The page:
Can My Employer Terminate Me For No Reason?

In California, employers actually are allowed to terminate at-will or at will employees for no reason.  An at-will employee is an employee who does not have a contract for employment for a specific duration, for example, a one (1) year employment contract that has an agreed upon start and end date. 

This means employers may terminate at-will employees for unfair, mean, or stupid reasons.  Employers may do this because employees should not have an expectation of employment for a specific period of time when the parties never agreed to it. At-will employees only have legal protection from being fired for specified illegal reasons.  It is illegal for an employer to terminate an employee specifically because the employee is a member of a protected class.  Examples of protected classes are age over 40, disability, military service, nationality, race, religion, and sex.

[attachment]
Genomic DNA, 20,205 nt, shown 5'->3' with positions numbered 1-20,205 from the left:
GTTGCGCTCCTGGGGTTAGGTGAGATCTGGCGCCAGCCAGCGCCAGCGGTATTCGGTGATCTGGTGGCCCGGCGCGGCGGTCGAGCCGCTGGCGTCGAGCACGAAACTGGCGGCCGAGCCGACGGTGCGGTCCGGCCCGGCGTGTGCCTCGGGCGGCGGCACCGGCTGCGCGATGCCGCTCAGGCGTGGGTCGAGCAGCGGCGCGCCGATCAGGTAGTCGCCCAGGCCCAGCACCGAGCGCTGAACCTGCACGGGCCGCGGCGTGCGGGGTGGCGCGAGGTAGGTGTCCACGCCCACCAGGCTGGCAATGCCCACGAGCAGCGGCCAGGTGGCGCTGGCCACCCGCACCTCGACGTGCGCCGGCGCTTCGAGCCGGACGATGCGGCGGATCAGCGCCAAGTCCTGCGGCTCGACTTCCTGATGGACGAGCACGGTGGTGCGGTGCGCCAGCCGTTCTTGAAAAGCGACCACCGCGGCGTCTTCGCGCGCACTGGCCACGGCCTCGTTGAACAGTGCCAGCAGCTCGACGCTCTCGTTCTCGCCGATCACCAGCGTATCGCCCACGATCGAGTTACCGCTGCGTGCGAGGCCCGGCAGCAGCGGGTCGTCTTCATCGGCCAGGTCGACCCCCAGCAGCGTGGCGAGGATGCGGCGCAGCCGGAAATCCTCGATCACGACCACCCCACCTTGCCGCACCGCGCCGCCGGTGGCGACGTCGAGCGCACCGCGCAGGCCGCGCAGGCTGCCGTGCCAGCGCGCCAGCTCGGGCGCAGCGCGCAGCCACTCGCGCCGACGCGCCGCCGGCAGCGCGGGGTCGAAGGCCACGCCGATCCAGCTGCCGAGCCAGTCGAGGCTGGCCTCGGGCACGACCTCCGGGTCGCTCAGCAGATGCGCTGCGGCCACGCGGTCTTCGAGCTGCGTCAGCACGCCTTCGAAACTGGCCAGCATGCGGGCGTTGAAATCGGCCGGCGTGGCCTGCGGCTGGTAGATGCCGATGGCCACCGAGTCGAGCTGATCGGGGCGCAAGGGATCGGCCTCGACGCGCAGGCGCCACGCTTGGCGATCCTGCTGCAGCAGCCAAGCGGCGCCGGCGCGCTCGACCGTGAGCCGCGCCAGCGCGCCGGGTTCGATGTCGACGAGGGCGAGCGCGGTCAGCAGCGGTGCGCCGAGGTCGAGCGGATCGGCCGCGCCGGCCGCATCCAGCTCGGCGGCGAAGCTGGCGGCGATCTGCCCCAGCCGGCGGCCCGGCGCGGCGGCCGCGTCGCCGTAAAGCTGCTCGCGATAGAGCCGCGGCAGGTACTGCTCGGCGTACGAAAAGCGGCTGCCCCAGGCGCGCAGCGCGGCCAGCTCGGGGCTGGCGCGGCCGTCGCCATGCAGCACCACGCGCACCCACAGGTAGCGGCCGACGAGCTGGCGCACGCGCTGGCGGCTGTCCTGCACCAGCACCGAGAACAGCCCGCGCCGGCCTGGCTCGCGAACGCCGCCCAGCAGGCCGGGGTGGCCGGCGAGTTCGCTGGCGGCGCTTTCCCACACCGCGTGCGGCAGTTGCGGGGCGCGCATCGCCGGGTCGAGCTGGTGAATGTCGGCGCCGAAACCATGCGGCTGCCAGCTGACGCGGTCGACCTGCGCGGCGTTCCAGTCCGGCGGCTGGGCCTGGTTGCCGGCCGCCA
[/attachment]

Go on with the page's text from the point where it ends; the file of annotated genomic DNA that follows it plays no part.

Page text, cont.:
It is also illegal for an employer to fire an employee specifically because the employee exercised a protected right by engaging in a protected activity.  Examples of an employee’s protected activity are complaining to an employer or a government agency about the employer’s not paying wages the employee earned or about the employer discriminating against any employees on the basis of disability, race, or sex.

(See Link(s): Labor Code Section 2922; and Government Code Section 12940)